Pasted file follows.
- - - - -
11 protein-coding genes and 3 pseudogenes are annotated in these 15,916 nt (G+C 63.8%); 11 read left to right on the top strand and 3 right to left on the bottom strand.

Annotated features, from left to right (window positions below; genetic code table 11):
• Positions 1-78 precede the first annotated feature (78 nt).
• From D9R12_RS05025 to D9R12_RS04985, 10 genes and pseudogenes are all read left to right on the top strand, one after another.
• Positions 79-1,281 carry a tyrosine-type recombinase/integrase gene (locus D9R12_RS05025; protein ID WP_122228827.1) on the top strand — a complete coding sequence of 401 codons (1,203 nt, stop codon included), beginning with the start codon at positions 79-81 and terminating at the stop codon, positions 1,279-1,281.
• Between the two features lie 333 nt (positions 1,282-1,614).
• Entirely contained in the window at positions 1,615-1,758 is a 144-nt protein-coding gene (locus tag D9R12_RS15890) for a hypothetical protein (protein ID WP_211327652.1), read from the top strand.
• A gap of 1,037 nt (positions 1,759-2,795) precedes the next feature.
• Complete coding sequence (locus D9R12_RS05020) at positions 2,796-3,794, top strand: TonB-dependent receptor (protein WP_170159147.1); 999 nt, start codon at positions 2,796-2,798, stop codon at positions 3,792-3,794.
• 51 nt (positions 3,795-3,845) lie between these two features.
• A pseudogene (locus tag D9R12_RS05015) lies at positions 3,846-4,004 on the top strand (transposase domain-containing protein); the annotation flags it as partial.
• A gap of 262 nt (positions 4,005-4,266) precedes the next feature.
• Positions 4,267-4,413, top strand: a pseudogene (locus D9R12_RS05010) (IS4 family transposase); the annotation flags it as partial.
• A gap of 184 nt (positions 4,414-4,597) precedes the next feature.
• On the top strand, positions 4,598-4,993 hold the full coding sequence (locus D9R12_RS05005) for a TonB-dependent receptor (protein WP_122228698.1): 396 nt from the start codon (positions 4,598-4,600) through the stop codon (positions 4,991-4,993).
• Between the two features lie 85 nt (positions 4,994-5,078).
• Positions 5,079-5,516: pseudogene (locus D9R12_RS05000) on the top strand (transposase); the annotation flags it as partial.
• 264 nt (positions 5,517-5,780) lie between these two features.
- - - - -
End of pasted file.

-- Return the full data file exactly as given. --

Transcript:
11 protein-coding genes and 3 pseudogenes are annotated in these 15,916 nt (G+C 63.8%); 11 read left to right on the top strand and 3 right to left on the bottom strand.

Annotated features, from left to right (window positions below; genetic code table 11):
• Positions 1-78 precede the first annotated feature (78 nt).
• From D9R12_RS05025 to D9R12_RS04985, 10 genes and pseudogenes are all read left to right on the top strand, one after another.
• Positions 79-1,281 carry a tyrosine-type recombinase/integrase gene (locus D9R12_RS05025; protein ID WP_122228827.1) on the top strand — a complete coding sequence of 401 codons (1,203 nt, stop codon included), beginning with the start codon at positions 79-81 and terminating at the stop codon, positions 1,279-1,281.
• Between the two features lie 333 nt (positions 1,282-1,614).
• Entirely contained in the window at positions 1,615-1,758 is a 144-nt protein-coding gene (locus tag D9R12_RS15890) for a hypothetical protein (protein ID WP_211327652.1), read from the top strand.
• A gap of 1,037 nt (positions 1,759-2,795) precedes the next feature.
• Complete coding sequence (locus D9R12_RS05020) at positions 2,796-3,794, top strand: TonB-dependent receptor (protein WP_170159147.1); 999 nt, start codon at positions 2,796-2,798, stop codon at positions 3,792-3,794.
• 51 nt (positions 3,795-3,845) lie between these two features.
• A pseudogene (locus tag D9R12_RS05015) lies at positions 3,846-4,004 on the top strand (transposase domain-containing protein); the annotation flags it as partial.
• A gap of 262 nt (positions 4,005-4,266) precedes the next feature.
• Positions 4,267-4,413, top strand: a pseudogene (locus D9R12_RS05010) (IS4 family transposase); the annotation flags it as partial.
• A gap of 184 nt (positions 4,414-4,597) precedes the next feature.
• On the top strand, positions 4,598-4,993 hold the full coding sequence (locus D9R12_RS05005) for a TonB-dependent receptor (protein WP_122228698.1): 396 nt from the start codon (positions 4,598-4,600) through the stop codon (positions 4,991-4,993).
• Between the two features lie 85 nt (positions 4,994-5,078).
• Positions 5,079-5,516: pseudogene (locus D9R12_RS05000) on the top strand (transposase); the annotation flags it as partial.
• 264 nt (positions 5,517-5,780) lie between these two features.